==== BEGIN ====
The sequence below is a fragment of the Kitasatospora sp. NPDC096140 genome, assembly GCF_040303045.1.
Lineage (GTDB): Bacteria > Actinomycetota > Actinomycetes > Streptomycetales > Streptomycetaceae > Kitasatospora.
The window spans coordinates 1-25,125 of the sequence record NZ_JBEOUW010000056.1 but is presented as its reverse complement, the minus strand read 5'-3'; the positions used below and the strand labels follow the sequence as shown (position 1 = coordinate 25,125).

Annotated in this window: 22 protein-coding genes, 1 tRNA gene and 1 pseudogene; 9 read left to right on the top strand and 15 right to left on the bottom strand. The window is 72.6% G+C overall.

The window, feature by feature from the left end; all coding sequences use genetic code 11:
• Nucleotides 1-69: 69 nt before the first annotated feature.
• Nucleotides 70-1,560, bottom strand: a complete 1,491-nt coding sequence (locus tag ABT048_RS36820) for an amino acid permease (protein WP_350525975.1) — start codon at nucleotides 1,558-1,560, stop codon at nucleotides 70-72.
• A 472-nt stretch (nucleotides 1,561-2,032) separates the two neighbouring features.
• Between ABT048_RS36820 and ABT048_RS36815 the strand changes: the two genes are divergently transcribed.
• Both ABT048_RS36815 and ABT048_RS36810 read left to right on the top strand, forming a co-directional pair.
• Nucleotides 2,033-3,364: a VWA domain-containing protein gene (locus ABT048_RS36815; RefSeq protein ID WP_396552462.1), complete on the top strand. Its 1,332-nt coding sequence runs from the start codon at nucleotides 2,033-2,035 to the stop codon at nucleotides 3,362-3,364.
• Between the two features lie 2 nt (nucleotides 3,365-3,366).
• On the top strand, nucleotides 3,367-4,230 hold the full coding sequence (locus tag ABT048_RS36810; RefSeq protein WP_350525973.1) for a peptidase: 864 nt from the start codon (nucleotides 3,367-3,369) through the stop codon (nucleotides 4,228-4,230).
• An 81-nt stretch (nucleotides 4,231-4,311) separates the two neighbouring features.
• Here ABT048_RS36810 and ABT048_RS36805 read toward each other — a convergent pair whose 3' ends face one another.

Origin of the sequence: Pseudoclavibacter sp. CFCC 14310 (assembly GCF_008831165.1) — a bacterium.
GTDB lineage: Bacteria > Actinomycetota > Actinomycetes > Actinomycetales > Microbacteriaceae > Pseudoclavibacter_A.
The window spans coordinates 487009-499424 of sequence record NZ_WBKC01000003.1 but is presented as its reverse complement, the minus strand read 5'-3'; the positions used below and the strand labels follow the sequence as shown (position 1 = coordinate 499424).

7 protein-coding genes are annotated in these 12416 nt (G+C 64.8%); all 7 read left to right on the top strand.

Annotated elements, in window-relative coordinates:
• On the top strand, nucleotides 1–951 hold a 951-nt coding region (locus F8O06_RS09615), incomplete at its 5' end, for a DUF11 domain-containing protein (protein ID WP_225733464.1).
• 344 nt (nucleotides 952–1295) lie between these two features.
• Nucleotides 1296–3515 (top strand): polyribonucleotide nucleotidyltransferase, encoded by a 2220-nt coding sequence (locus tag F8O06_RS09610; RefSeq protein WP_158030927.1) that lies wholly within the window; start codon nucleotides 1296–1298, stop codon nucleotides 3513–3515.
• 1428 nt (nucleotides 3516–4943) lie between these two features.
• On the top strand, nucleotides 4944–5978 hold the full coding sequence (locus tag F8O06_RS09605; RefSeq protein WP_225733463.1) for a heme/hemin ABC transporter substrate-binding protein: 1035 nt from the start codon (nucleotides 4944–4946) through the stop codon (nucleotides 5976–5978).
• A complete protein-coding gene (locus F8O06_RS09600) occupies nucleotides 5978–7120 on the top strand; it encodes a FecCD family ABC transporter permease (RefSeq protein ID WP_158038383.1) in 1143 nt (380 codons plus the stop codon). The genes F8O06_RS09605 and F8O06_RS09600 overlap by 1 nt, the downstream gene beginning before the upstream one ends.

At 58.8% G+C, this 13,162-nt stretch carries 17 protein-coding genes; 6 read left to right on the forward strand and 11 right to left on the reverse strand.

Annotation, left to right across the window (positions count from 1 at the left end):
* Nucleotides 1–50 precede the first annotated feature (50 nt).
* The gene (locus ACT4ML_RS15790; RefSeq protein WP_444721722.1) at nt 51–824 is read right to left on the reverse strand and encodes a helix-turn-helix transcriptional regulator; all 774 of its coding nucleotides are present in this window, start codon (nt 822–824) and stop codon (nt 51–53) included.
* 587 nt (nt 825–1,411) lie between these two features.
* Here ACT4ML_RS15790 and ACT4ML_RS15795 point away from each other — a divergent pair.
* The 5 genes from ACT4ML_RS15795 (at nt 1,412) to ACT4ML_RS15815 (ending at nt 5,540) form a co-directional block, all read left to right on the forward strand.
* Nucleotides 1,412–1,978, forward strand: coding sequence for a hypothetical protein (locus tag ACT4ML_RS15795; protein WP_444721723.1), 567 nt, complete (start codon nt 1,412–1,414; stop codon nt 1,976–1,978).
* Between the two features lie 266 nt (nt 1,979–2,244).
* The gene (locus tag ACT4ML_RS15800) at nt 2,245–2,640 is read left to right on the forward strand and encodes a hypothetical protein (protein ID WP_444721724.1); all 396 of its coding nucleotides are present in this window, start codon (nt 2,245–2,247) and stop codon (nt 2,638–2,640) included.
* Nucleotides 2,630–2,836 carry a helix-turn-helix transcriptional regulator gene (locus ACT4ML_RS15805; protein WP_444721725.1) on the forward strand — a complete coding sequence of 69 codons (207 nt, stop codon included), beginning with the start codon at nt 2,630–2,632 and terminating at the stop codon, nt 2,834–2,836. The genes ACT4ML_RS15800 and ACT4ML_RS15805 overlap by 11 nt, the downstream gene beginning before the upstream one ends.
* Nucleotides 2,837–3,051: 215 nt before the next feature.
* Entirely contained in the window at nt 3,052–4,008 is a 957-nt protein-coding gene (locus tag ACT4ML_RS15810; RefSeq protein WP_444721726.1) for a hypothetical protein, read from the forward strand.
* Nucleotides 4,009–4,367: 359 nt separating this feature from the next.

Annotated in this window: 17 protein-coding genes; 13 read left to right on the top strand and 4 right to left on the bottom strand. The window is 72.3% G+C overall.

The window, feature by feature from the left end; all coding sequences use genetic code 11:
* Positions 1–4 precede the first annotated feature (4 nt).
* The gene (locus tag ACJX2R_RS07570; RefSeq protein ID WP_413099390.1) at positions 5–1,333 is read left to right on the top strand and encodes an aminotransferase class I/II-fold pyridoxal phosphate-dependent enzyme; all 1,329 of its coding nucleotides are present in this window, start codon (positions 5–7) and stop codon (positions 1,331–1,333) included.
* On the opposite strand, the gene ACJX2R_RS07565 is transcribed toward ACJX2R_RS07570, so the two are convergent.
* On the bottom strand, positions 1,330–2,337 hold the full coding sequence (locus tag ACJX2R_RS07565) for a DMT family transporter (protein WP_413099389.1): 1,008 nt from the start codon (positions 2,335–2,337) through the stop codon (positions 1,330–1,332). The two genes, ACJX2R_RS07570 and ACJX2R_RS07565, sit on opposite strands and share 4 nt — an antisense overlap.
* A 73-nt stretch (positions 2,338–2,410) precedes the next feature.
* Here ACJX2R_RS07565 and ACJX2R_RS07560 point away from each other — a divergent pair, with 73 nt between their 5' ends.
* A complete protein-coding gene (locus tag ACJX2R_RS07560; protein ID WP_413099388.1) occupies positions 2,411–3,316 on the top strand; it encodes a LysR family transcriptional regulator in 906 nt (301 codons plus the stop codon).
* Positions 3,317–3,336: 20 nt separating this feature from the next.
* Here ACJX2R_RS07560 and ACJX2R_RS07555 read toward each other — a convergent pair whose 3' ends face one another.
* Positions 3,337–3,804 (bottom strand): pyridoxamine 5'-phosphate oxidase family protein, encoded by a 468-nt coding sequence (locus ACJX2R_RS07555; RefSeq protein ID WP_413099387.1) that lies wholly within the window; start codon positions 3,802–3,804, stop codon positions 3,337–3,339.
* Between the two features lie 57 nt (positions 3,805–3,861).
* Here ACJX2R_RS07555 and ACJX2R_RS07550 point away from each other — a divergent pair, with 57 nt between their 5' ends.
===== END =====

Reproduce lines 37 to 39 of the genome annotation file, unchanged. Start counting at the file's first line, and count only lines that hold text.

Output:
* Nucleotides 2,630–2,836 carry a helix-turn-helix transcriptional regulator gene (locus ACT4ML_RS15805; protein WP_444721725.1) on the forward strand — a complete coding sequence of 69 codons (207 nt, stop codon included), beginning with the start codon at nt 2,630–2,632 and terminating at the stop codon, nt 2,834–2,836. The genes ACT4ML_RS15800 and ACT4ML_RS15805 overlap by 11 nt, the downstream gene beginning before the upstream one ends.
* Nucleotides 2,837–3,051: 215 nt before the next feature.
* Entirely contained in the window at nt 3,052–4,008 is a 957-nt protein-coding gene (locus tag ACT4ML_RS15810; RefSeq protein WP_444721726.1) for a hypothetical protein, read from the forward strand.